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Hanan Ibrahim: 'I Never Imagined That A Woman Who Wears A Hijab Would Be Used As A Model'

New Age Islam News Bureau

28 Jun 2020

I never imagined it': Hanan Ibrahim (pictured), 27, reflected on being one of few Muslim models to wear a hijab on the Australian runway, in The Sunday Telegraph's Stellar magazine


• Hanan Ibrahim:  'I Never Imagined That A Woman Who Wears A Hijab Would Be Used As A Model'

• Islamabad Police Term US Blogger Cynthia D. Ritchie’s Rape Complaint Baseless

• Egypt Court Jails Belly Dancer For ‘Debauchery’ In Social Media Crackdown

• Husna Abdul Latheef, AMultimedia Professional Trainee Gets Digital Camera As Mehr

• British Mother Who Converted to Islam Before Becoming UK's First Female Suicide Bomb Plotter Got 'Cold Feet' Over Threat to Blow Up St Paul's Cathedral, Court Hears

• Iran’s Women Futsal World Tournament Participation in Doubt

• This Egyptian Cartier Laureate Uplifts Arab Mothers

• Maine Women's Fund Grants to Help Survivors, Nonprofits

• Mullins: Lansing Area League of Women Voters Is Working to Correct the Wrongs of The Past

• Chechen leader humiliates mother whose daughter died in suspected lockdown domestic abuse

Compiled ByNew Age Islam News Bureau



Hanan Ibrahim:  'I Never Imagined That A Woman Who Wears A Hijab Would Be Used As A Model'

27 June 2020

She became Melbourne Fashion Festival's first Muslim model to wear a hijab on the runway last year.

And Hanan Ibrahim told The Sunday Telegraph's Stellar magazine that she never envisioned a career in the industry.

The 27-year-old who previously worked as a full-time radiation therapist said: 'I never imagined that a woman who wears a hijab would - or could - be used as a model.'

The following year she walked the runway at the Melbourne Fashion Festival, balancing her burgeoning modelling career with odd jobs.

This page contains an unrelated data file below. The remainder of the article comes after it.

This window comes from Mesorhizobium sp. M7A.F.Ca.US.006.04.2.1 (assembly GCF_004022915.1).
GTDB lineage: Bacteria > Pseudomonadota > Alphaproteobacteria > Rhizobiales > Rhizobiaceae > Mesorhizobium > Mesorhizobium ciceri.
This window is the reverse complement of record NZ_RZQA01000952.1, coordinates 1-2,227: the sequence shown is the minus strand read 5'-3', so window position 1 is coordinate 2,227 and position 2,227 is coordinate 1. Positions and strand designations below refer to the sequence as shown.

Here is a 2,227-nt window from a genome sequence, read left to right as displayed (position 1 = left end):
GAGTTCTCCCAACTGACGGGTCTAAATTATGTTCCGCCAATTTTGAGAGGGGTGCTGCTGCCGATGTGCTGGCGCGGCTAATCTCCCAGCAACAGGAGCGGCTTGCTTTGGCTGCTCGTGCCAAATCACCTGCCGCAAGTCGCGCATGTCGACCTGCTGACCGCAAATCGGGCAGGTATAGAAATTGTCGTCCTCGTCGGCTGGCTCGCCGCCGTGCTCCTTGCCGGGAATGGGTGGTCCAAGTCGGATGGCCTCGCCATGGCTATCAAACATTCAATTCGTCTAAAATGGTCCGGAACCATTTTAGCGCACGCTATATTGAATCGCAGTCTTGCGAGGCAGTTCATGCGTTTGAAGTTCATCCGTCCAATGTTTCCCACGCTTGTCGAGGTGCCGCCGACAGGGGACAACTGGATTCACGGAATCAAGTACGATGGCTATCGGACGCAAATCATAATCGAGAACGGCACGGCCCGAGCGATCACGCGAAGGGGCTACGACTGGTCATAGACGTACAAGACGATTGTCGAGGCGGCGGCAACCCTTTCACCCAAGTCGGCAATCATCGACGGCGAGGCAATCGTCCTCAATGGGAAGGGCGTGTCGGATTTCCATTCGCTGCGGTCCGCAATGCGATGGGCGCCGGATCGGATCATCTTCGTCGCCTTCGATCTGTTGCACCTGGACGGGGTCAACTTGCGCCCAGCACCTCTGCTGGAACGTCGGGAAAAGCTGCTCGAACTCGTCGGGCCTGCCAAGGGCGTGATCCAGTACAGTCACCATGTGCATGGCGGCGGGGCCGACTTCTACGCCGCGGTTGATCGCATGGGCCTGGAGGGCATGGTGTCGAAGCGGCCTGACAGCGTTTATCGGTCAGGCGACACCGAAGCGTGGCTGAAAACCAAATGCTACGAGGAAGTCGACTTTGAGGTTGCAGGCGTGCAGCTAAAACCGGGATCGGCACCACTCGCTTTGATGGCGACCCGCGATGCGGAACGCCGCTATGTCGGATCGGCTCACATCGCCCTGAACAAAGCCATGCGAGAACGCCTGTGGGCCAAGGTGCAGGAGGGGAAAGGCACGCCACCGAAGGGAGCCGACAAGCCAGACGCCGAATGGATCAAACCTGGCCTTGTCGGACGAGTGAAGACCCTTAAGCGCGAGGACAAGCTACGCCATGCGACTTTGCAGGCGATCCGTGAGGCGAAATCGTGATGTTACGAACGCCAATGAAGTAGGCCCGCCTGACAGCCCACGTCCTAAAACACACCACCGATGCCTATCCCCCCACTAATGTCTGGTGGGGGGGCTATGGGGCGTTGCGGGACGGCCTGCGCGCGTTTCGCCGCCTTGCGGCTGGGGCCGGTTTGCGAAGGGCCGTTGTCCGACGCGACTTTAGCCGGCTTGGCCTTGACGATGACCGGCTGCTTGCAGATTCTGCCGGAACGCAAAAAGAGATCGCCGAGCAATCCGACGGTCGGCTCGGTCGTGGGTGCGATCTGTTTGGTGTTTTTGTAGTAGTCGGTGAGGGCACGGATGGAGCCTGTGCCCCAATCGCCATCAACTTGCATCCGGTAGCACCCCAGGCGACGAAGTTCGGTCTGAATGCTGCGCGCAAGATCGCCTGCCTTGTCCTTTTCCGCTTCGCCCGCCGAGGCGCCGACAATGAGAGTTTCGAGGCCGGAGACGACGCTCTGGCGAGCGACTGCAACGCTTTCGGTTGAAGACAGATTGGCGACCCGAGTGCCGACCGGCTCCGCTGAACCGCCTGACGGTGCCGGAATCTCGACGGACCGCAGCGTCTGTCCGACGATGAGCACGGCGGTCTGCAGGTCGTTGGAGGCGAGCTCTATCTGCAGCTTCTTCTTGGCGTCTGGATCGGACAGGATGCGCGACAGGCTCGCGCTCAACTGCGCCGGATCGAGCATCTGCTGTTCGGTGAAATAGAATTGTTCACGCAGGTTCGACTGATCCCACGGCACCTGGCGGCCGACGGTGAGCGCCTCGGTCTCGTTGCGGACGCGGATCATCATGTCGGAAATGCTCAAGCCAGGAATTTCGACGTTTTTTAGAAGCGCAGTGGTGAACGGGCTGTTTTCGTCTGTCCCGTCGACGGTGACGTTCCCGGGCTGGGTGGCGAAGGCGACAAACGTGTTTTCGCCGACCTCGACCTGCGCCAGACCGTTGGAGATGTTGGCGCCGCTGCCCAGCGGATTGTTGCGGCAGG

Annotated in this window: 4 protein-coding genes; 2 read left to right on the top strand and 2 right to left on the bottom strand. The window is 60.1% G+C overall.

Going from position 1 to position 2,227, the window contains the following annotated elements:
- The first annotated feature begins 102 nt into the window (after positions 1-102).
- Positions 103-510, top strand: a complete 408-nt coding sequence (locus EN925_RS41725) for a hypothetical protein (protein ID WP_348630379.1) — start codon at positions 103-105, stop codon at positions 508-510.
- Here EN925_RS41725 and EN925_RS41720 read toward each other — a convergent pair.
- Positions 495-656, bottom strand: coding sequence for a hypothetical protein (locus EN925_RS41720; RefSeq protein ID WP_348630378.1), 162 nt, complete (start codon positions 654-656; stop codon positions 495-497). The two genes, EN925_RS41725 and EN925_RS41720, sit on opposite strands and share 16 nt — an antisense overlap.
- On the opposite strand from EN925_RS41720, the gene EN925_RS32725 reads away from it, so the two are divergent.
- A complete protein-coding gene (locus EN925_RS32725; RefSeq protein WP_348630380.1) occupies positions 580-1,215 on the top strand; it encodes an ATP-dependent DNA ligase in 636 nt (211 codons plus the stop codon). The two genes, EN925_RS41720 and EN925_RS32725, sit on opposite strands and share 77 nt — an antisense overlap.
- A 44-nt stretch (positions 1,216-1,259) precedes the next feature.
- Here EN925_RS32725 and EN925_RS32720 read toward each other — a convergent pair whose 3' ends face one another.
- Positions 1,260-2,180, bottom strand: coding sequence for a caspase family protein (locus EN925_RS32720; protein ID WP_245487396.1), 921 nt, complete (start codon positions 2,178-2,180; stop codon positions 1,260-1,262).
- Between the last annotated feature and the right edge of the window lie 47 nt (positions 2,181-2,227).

'To work in an industry that many of us young Muslim girls have never felt represented in is a huge honour and privilege,' she said.  

The social activist told Fashion Journal in August last year that she feels Australia is making waves in terms of diversity in fashion.

'Every photographer, designer and stylist that I've been fortunate enough to work with this past year has just been incredibly open and receptive to me and who I choose to stand in this world as,' she said. It's been such an amazing journey.'


Islamabad Police Term US Blogger Cynthia D. Ritchie’s Rape Complaint Baseless

June 28, 2020

Malik Asad

ISLAMABAD: The Islamabad police on Saturday described US blogger Cynthia D. Ritchie’s complaint in which she sought criminal proceedings against PPP Senator Rehman Malik for allegedly raping her as baseless and opposed registration of a first information report in the matter.

The Secretariat Police submitted the report on Ms Ritchie’s case before the additional district and sessions judge (ADSJ), Javed Iqbal Sipra, and suggested that instead of proceeding further Ms Ritchie’s application might be filed to record.

The police report stated that Ms Ritchie had neither produced any evidence to prove her rape nor had she placed any material on record to show that she had been harassed.